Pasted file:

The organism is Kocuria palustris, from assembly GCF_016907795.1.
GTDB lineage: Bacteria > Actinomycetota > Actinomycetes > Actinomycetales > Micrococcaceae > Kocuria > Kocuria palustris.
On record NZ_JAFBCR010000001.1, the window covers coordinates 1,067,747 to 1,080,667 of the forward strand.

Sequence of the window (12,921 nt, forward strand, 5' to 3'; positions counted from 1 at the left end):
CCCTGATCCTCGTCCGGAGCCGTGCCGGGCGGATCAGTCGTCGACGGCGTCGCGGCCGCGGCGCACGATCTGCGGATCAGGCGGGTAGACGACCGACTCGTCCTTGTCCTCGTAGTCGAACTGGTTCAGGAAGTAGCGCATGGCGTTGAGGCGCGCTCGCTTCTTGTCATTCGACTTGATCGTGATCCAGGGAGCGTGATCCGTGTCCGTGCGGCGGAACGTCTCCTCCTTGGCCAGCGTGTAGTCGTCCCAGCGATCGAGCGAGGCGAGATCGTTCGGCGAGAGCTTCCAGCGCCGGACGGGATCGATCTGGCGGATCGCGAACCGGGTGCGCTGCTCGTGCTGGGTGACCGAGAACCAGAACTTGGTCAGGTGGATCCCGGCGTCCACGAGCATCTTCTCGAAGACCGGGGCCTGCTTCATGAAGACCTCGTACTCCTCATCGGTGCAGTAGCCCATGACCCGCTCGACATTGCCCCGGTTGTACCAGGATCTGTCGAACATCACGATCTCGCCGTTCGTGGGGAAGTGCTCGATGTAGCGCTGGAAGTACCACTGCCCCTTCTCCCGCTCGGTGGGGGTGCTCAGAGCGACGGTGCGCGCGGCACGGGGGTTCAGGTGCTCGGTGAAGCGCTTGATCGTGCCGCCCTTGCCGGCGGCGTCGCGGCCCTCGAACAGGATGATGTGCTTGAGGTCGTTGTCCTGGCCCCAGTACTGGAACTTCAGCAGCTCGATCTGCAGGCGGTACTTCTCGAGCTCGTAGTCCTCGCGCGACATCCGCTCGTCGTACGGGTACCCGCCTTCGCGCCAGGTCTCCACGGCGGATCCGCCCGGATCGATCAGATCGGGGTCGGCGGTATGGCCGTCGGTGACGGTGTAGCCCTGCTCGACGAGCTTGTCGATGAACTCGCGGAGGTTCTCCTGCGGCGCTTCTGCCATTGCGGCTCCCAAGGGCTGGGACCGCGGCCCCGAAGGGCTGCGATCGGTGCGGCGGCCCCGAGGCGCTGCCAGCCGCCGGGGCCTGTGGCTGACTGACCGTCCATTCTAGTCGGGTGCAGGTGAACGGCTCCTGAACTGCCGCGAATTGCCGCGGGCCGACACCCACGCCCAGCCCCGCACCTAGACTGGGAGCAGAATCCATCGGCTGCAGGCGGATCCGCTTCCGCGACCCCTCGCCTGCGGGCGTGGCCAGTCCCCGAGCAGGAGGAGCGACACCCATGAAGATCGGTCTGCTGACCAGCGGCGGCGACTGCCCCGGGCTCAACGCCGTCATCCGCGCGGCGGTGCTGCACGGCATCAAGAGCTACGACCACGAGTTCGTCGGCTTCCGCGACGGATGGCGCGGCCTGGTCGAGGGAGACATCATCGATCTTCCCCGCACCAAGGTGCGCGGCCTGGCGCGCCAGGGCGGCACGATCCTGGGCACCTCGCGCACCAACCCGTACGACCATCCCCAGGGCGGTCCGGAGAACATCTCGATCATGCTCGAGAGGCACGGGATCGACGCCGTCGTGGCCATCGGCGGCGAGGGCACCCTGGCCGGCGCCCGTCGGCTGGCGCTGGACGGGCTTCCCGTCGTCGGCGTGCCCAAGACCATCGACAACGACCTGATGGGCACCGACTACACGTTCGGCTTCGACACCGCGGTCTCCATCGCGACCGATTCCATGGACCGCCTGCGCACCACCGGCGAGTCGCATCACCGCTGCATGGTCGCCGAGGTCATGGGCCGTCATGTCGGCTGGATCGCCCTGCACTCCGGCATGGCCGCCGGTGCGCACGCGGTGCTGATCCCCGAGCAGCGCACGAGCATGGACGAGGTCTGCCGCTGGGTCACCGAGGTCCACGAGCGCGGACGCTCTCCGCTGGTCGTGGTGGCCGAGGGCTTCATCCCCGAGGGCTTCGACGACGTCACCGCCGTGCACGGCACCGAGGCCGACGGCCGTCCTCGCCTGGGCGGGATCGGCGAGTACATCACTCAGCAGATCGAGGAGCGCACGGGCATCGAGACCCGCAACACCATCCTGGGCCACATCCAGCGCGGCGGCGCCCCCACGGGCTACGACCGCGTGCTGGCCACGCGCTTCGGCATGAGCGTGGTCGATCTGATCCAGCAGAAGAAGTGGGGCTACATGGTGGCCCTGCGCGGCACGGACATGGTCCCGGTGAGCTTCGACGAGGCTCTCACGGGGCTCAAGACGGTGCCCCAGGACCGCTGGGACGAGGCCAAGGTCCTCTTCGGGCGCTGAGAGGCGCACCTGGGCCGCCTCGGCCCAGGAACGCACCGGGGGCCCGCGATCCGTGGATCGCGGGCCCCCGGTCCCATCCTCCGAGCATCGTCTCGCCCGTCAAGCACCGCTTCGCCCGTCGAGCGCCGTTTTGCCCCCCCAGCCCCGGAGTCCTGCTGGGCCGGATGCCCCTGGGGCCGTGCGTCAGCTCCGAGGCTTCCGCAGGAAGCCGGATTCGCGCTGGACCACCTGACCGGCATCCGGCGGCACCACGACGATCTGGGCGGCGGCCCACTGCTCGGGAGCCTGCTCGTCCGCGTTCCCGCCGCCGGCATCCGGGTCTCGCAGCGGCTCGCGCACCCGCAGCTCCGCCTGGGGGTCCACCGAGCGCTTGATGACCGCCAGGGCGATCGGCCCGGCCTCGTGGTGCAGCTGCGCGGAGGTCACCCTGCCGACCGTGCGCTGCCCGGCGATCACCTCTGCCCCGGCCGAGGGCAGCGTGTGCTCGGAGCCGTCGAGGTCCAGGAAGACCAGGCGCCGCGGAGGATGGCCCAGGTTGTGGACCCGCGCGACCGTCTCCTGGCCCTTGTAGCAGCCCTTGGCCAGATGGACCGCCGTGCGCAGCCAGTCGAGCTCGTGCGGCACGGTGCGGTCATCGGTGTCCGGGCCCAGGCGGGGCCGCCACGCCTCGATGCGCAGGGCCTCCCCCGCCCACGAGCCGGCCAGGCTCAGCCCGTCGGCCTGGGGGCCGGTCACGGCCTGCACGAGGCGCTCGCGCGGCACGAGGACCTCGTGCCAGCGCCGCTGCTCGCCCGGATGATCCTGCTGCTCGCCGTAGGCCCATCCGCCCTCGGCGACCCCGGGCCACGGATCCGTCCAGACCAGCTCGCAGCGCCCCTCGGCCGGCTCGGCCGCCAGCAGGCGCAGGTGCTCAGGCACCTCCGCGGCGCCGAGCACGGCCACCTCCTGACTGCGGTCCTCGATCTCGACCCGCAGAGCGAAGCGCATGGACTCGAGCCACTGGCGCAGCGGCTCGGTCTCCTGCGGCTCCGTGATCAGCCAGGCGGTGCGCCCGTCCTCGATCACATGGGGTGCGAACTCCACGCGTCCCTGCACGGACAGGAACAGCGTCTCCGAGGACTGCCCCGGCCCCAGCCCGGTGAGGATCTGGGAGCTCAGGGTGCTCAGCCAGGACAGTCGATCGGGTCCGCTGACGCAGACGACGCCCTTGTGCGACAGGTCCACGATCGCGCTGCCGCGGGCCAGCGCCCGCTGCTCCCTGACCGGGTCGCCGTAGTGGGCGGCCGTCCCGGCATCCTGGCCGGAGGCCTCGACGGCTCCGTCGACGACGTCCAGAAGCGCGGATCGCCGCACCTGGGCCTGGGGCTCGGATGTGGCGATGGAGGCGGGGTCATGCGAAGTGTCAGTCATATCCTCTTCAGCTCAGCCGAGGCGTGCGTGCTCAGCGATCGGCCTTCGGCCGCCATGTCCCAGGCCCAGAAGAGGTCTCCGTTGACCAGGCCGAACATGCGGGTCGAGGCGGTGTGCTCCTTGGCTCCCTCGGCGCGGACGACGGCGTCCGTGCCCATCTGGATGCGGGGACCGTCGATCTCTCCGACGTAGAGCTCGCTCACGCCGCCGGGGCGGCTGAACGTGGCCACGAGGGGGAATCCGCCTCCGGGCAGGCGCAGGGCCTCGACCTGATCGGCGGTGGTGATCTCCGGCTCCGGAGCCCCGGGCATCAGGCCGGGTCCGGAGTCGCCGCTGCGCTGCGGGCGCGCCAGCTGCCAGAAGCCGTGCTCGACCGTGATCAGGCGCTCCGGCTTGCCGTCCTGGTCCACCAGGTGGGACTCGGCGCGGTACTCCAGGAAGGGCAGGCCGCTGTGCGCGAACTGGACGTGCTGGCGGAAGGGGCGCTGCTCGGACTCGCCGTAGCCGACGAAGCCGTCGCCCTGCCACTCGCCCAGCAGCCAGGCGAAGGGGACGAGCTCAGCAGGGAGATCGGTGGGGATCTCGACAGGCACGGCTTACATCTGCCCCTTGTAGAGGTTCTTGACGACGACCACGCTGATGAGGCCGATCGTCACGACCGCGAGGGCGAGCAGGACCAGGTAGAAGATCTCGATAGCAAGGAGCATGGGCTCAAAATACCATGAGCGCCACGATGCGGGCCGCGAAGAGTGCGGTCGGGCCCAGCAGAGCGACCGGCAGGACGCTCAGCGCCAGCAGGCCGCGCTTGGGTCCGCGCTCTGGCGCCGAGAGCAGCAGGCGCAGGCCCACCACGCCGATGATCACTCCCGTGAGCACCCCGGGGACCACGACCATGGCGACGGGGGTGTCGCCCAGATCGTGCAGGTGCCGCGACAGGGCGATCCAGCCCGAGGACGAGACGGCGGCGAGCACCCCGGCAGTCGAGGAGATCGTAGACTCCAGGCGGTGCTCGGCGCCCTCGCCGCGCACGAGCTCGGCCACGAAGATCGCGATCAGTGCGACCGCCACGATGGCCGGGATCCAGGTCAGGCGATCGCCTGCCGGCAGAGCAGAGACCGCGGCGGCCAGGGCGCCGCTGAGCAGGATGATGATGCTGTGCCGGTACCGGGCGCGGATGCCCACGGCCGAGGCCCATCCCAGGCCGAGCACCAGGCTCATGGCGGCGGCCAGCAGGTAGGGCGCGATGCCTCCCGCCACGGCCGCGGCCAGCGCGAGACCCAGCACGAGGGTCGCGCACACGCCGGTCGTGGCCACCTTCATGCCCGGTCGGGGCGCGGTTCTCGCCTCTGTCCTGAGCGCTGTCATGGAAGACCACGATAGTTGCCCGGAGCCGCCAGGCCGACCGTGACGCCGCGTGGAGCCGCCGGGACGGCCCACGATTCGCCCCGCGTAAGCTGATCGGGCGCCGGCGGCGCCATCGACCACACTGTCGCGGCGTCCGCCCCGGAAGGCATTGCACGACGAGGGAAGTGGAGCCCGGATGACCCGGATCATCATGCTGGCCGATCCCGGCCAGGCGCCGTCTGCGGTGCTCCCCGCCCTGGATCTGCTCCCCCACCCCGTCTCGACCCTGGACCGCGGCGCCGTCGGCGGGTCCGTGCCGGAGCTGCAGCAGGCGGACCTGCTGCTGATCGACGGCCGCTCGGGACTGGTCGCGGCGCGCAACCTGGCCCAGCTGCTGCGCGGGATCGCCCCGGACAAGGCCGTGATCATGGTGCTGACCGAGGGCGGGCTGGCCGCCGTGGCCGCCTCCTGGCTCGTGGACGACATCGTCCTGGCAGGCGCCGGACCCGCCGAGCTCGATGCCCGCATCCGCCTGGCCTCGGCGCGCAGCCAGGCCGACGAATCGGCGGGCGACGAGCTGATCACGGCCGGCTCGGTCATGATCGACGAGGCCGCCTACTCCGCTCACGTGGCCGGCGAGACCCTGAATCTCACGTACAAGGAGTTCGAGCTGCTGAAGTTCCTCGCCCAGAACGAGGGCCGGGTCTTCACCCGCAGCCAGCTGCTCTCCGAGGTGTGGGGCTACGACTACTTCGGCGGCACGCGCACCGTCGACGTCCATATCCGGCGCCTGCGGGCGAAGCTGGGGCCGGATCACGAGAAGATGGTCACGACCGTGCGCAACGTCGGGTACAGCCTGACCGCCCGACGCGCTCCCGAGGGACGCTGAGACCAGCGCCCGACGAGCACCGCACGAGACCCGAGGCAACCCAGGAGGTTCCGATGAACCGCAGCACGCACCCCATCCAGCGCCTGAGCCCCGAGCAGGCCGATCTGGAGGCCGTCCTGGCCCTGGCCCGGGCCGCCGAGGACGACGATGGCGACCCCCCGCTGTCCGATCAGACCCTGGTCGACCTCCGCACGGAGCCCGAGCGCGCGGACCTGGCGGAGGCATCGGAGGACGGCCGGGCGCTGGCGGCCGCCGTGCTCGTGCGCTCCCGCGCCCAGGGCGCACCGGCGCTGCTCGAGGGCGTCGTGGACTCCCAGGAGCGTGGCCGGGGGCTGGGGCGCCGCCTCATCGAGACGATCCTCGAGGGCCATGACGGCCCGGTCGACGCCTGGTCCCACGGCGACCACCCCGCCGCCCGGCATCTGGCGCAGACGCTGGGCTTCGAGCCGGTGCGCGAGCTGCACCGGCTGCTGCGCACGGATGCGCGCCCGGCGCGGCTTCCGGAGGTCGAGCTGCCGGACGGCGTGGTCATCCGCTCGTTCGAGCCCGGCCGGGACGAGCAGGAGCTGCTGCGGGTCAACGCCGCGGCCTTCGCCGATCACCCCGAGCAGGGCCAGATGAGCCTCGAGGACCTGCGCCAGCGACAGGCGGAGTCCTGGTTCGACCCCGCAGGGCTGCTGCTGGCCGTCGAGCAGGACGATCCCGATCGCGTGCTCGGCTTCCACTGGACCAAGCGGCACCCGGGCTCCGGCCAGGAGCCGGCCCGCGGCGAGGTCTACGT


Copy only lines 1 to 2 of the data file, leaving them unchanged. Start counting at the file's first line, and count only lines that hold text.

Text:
The organism is Kocuria palustris, from assembly GCF_016907795.1.
GTDB lineage: Bacteria > Actinomycetota > Actinomycetes > Actinomycetales > Micrococcaceae > Kocuria > Kocuria palustris.